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Wilmington capital budget passes, operating budget fails in council vote

Sophia Schmidt, Delaware Public Media

Wilmington City Council overwhelmingly approved a 3.8 percent sewer fee increase for City residents starting July 1. And Mayor Mike Purzycki’s proposed capital budget passed by a slim margin— with seven votes in favor.



The capital budget’s controversial line was $3.4 million in bonds to repay outstanding debt from the Wilmington Housing Partnership. Several council members said the administration has not answered their questions about unfinished housing projects after the city took over the Partnership early this year.

Councilwoman Yolanda McCoy says she has been trying to get information for her constituents about unfinished projects in the 6th District. “Trying to find out who owns them— is it still owned by the Wilmington Housing Partnership? How are we moving forward? How much money needs to happen?” she said. “I’m at a place now where I’m feeling a little disrespected.”

Councilman Trippi Congo urged other council members to show their dissatisfaction by rejecting the Mayor’s budget. “If we vote for this capital budget, we’re saying it’s okay to be ignored,” he said. “This is the only time we have to use our power.”

But the capital budget passed. It was the $170 million operating budget that failed, falling one ‘yes’ short of the seven needed.

“I think maybe it should have been the reverse,” said Councilwoman Linda Gray, who voted in favor of both budgets. “But it was just too much controversy at one time.”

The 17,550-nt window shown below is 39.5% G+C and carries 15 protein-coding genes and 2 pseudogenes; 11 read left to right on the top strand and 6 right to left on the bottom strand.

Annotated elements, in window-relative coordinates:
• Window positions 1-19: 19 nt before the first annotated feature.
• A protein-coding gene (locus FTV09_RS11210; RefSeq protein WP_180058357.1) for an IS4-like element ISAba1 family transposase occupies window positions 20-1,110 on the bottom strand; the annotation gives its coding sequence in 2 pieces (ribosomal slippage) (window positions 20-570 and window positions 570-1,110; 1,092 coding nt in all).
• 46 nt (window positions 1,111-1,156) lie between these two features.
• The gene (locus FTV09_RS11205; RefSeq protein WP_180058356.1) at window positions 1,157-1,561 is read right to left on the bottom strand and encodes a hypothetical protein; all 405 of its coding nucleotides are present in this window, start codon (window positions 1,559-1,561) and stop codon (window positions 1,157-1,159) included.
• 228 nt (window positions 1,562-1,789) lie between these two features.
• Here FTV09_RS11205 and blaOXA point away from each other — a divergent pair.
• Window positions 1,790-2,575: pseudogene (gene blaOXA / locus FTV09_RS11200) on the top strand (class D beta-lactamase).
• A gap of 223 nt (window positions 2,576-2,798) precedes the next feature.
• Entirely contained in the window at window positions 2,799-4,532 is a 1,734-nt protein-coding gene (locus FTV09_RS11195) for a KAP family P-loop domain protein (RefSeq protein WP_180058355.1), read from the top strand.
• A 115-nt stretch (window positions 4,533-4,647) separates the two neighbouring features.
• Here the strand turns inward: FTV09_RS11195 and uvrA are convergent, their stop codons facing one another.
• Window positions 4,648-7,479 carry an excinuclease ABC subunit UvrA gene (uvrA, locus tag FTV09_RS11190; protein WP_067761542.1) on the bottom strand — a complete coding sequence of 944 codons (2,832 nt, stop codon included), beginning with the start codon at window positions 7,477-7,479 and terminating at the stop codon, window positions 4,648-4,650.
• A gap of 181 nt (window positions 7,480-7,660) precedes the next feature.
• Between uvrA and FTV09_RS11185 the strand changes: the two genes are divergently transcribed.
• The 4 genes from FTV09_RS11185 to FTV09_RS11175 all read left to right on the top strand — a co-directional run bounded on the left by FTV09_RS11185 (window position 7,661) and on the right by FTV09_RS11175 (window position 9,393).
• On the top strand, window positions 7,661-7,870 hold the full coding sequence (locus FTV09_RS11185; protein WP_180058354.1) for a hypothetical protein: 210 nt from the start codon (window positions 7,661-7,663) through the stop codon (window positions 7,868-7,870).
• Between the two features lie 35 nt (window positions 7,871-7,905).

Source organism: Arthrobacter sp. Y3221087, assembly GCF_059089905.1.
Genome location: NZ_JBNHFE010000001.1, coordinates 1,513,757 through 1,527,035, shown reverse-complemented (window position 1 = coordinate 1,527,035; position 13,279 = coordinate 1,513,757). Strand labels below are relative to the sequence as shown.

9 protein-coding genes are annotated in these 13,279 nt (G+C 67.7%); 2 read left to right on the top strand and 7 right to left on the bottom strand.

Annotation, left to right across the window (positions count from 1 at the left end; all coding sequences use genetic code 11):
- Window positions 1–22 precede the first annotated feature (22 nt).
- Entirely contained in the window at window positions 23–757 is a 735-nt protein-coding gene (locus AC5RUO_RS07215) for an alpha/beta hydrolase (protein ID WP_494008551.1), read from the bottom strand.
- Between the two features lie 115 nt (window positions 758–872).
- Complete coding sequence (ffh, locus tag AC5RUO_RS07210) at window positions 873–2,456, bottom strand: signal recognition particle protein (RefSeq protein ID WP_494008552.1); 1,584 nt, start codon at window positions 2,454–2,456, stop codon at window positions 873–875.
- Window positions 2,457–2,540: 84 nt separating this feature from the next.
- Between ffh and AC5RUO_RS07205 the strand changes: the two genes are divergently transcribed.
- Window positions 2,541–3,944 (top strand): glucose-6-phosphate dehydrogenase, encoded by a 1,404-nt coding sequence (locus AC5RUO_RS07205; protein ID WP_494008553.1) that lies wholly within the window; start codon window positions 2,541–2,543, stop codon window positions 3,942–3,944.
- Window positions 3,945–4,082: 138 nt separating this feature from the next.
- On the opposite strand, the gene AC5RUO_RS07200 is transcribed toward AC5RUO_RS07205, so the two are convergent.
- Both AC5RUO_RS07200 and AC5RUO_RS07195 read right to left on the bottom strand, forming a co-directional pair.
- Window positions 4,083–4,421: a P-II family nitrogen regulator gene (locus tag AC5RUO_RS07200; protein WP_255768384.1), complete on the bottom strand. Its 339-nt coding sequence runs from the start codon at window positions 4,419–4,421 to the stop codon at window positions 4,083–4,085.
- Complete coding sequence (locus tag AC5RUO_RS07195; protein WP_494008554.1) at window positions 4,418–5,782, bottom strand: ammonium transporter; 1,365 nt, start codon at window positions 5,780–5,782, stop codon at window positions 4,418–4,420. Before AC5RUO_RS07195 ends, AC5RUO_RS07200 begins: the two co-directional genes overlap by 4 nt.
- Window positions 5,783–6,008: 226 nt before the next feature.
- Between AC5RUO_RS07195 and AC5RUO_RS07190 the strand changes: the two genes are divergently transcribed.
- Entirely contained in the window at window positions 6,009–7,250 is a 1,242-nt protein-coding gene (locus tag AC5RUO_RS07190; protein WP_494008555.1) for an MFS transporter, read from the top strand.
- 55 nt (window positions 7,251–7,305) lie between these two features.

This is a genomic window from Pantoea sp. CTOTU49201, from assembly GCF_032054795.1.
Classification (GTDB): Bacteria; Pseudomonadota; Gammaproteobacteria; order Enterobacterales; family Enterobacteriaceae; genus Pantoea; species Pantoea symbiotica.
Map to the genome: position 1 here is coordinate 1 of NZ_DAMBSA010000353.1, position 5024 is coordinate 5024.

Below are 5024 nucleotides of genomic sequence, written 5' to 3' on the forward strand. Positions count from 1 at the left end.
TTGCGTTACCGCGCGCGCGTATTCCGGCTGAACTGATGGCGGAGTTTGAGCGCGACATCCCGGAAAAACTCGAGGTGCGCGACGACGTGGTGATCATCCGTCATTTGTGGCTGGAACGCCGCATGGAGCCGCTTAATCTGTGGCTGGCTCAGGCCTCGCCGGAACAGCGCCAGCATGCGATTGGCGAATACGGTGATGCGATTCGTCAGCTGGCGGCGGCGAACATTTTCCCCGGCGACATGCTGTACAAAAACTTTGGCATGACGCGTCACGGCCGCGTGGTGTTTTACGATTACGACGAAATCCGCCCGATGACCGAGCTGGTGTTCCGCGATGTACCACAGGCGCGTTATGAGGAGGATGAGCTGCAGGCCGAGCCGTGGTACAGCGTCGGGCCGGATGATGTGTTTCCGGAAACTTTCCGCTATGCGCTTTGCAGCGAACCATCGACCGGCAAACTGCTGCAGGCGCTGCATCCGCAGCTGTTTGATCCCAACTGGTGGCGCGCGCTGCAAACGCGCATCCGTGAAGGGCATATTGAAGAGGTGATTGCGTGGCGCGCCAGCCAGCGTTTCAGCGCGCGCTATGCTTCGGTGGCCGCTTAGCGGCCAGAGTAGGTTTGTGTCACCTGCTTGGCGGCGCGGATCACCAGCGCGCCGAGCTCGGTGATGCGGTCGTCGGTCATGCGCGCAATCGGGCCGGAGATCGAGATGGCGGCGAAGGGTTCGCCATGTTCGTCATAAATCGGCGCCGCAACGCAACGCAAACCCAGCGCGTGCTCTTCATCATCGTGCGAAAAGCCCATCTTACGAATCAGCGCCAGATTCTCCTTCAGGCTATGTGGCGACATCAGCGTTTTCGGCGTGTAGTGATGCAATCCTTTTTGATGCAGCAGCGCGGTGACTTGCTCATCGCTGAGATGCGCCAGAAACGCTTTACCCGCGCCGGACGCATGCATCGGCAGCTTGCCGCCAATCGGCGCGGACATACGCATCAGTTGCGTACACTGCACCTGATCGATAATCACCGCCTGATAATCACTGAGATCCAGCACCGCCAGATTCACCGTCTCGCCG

“Hopefully I can pull out of [the council members] what they want that caused them to say ‘no,’ and we can address it,” said Council President Hanifa Shabazz. “If you don’t ask, you don’t get.”

Congo was among those who voted against the operating budget. “For one, it didn’t include body cameras” for Wilmington police, he said. “And that’s something that Council and the citizens of Wilmington have been asking for for years. And it seems like there’s just resistance from the administration and the Chief of Police. I don’t understand why.”


When Mayor Mike Purzycki presented his budget, he named priorities including increasing public safety, strengthening economic development and creating a more attractive city.  He estimated the budget would leave a several million dollar surplus, and that barring unexpected costs, he does not think a property tax increase will be needed in 2021 either.

A spokesperson for Mayor Purzycki says he will ask Council to vote on the budget again before the end of the month.  


Sophia Schmidt is a Delaware native. She comes to Delaware Public Media from NPR’s Weekend Edition in Washington, DC, where she produced arts, politics, science and culture interviews. She previously wrote about education and environment for The Berkshire Eagle in Pittsfield, MA. She graduated from Williams College, where she studied environmental policy and biology, and covered environmental events and local renewable energy for the college paper.
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